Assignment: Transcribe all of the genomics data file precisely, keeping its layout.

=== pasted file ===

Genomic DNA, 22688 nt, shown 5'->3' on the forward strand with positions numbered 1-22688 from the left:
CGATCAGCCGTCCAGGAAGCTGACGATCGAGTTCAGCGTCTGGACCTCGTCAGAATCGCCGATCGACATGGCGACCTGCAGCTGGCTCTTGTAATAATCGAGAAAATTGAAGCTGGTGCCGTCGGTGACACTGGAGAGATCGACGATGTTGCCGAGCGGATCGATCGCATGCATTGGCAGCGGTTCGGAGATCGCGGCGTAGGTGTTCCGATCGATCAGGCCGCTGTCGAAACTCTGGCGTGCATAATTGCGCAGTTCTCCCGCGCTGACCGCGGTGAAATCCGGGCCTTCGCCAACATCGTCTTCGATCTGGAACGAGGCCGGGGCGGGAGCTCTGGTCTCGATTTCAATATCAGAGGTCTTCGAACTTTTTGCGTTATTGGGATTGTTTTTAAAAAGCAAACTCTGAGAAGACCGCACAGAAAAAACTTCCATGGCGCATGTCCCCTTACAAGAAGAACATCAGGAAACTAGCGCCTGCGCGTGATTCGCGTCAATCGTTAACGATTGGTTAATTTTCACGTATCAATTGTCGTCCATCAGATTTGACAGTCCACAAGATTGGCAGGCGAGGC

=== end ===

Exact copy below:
Genomic DNA, 22688 nt, shown 5'->3' on the forward strand with positions numbered 1-22688 from the left:
CGATCAGCCGTCCAGGAAGCTGACGATCGAGTTCAGCGTCTGGACCTCGTCAGAATCGCCGATCGACATGGCGACCTGCAGCTGGCTCTTGTAATAATCGAGAAAATTGAAGCTGGTGCCGTCGGTGACACTGGAGAGATCGACGATGTTGCCGAGCGGATCGATCGCATGCATTGGCAGCGGTTCGGAGATCGCGGCGTAGGTGTTCCGATCGATCAGGCCGCTGTCGAAACTCTGGCGTGCATAATTGCGCAGTTCTCCCGCGCTGACCGCGGTGAAATCCGGGCCTTCGCCAACATCGTCTTCGATCTGGAACGAGGCCGGGGCGGGAGCTCTGGTCTCGATTTCAATATCAGAGGTCTTCGAACTTTTTGCGTTATTGGGATTGTTTTTAAAAAGCAAACTCTGAGAAGACCGCACAGAAAAAACTTCCATGGCGCATGTCCCCTTACAAGAAGAACATCAGGAAACTAGCGCCTGCGCGTGATTCGCGTCAATCGTTAACGATTGGTTAATTTTCACGTATCAATTGTCGTCCATCAGATTTGACAGTCCACAAGATTGGCAGGCGAGGC